Flex North America Inc., a tool manufacturer with a history dating back to 1922, has built a presence in the decorative concrete industry with its selection of German-made grinders, polishers, grinding discs and concrete mixers.
At the 2010 World of Concrete show, Flex jumped into the planetary grinder market with its first planetary machine, the LCP 1703 VR.
For many decorative concrete contractors, a planetary polisher is a toolbox essential — it’s portable, contains multiple polishing heads and gives surfaces a super-flat finish. A number of tool manufacturers offer a planetary polisher, but Flex president Bob Eichelberg says the LCP 1703 VR stands out in the crowd.
The 29-pound machine has a 12-inch platform made of Duralimin, a very durable type of aluminum, and runs on a 10-amp, GFCI protected motor. It can be used wet or dry (the polisher’s water feed can be turned on for wet applications and off for dry applications) and comes with a brush-style slurry guard. It also has a belt-driven design, which allows it to produce minimal noise, heat and vibration, Eichelberg says.
The machine has three polishing heads that are intended for use with 3-inch and 5-inch diamond polishing pads. Eichelberg says three is the perfect number of heads for a planetary polisher, as they allow workers to polish large surface areas at once without making the machine too cumbersome.
“With three heads, it’s still portable — you can pick it up, you can put it on a countertop, you can carry it around,” Eichelberg says.
It’s ideal for use on concrete countertops, stairs and small floor areas, such as around pillars and in walkways. Results depend largely on the grit of the polishing pads used. (Workers can use pads with grit levels as low as 50 and as high as 3,000, and the higher the grit level, the less material workers will take off as they polish.) And while planetary polishers are not meant to polish surface edges, this one can get pretty close to them due to the wide positioning of its heads. “We get as close to the edge as possible — more so than others do, based on what I’ve seen lately,” Eichelberg says.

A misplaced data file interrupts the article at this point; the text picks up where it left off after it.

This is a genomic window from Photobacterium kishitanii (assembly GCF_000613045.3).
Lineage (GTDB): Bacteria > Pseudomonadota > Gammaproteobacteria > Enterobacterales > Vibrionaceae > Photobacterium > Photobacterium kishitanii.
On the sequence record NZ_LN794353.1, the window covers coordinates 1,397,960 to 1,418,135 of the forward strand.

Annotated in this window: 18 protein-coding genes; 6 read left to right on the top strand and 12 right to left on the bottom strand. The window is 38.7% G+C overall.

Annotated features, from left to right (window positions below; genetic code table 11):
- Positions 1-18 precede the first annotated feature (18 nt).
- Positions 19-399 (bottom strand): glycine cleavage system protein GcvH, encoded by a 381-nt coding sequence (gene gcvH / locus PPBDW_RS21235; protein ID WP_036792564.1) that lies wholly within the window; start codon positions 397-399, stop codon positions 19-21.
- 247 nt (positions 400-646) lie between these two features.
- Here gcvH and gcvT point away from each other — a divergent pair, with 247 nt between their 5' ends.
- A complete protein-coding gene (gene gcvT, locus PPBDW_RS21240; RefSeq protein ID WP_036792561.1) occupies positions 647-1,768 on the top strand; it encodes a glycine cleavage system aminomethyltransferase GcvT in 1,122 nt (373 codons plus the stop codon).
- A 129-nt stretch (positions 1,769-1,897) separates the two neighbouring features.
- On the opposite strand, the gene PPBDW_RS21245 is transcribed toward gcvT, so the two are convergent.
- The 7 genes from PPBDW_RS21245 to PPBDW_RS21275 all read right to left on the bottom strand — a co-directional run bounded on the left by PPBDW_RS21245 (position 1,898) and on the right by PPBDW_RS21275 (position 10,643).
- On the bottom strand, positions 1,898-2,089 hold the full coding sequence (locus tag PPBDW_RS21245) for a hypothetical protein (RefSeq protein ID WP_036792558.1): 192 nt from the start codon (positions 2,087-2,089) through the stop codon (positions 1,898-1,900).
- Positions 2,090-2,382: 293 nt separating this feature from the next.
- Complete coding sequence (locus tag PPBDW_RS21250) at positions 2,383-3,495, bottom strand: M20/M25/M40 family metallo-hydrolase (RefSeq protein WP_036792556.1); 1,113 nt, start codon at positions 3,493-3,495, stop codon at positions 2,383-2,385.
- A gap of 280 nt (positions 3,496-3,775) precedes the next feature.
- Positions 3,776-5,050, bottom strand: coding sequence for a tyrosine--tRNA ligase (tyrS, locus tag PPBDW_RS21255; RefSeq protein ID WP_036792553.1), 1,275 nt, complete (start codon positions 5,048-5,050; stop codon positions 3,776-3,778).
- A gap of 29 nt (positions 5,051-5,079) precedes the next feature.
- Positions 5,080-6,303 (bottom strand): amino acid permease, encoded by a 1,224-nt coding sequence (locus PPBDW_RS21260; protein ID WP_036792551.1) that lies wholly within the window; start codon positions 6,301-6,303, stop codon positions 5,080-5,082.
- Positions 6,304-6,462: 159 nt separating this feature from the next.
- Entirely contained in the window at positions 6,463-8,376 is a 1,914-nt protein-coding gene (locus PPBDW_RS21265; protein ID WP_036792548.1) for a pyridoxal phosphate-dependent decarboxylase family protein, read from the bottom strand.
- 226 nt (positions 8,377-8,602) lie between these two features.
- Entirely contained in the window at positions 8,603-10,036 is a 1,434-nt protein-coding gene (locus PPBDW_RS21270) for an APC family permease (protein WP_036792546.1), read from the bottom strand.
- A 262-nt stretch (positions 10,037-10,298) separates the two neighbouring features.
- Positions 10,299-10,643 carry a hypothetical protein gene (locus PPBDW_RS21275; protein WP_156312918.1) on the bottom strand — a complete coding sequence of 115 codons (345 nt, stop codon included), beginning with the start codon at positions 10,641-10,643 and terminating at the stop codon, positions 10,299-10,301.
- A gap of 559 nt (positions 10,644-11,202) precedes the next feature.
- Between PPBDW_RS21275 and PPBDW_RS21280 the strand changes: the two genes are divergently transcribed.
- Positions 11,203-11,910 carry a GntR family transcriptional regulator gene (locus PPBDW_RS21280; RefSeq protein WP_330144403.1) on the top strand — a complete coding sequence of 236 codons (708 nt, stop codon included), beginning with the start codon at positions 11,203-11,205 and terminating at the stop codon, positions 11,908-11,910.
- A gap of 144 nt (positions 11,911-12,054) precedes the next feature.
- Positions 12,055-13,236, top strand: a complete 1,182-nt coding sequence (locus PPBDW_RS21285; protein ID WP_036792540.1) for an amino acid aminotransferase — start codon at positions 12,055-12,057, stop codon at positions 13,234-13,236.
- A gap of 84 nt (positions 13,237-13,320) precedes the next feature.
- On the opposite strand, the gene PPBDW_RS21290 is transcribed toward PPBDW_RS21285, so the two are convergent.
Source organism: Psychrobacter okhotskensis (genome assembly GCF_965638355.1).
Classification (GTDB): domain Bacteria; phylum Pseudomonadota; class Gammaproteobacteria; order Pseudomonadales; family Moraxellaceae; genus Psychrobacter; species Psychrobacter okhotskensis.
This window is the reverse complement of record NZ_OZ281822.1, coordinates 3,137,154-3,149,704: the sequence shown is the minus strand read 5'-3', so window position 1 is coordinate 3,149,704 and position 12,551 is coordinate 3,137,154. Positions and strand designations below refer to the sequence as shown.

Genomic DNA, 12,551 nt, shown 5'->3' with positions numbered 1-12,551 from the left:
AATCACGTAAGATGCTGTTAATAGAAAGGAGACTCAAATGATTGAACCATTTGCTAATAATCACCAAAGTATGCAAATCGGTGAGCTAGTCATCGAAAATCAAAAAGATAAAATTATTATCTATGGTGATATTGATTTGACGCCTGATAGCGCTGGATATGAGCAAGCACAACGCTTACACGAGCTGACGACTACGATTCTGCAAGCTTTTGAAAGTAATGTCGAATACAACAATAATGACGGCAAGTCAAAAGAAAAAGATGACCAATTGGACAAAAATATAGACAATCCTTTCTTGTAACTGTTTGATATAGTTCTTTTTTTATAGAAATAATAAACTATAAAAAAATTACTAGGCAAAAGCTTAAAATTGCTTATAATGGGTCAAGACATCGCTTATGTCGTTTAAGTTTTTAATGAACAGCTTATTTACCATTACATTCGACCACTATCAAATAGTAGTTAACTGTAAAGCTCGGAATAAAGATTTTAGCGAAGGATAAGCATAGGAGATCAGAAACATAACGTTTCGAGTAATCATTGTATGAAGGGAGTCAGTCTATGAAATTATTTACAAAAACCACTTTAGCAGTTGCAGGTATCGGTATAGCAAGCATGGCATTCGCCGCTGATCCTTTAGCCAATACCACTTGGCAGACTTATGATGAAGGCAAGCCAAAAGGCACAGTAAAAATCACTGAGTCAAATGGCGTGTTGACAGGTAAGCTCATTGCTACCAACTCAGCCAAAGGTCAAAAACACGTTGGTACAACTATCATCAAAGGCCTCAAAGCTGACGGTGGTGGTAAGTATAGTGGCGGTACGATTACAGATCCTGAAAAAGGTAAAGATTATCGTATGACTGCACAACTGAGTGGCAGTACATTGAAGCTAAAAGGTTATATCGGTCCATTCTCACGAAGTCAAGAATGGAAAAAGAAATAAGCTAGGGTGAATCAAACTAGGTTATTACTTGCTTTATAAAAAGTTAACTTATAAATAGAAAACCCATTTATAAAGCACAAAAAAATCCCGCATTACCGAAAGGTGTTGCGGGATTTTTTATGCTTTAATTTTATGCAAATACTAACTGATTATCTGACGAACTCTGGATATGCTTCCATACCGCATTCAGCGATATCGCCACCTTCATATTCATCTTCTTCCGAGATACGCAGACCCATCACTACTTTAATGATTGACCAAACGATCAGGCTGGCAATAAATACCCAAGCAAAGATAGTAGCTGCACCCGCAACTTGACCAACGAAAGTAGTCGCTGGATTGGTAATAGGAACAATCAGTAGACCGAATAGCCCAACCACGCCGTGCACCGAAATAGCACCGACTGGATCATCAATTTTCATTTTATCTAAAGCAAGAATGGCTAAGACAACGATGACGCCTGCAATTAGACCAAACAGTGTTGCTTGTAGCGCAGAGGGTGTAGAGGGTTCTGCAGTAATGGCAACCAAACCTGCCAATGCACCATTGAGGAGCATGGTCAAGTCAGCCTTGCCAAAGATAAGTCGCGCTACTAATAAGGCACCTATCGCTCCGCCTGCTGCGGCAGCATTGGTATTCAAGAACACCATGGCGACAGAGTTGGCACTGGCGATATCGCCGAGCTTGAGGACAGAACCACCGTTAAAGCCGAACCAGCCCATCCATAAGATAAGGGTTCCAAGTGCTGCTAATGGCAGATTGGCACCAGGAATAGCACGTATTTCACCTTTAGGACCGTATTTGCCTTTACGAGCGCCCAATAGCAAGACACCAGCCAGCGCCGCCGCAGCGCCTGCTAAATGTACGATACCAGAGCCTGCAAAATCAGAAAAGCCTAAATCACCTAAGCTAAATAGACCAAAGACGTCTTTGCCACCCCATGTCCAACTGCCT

Tom Fischer, who owns Illinois-based Fishstone Studio as well as Concrete Countertop Supply by Fishstone, which sells Flex equipment, has been using the LCP 1703 VR for about a year and says he highly recommends it to other contractors. One unique aspect of the machine, he says, is that helical gears (gears with teeth that are set at an angle) power each one of the heads. Since helical gears operate more smoothly than spur gears, which have straight teeth, the polisher is comfortable to operate, won’t wobble much and lasts longer.
“The internal gearing system is similar to the transmission in a car,” Fischer says. “Many other polishers have internal gearing systems that are similar to bicycle gears.”
Fischer adds that the LCP 1703 VR is easy to transport and smoothes surfaces quickly.
“It has a quiet and easy operation,” he says. “With its three heads, it speeds up polishing time and gives me a swirl-free finish. And it’s very portable. I can throw it in the back of the truck if I need to, but it’s not too light. If it were too light it wouldn’t polish properly.”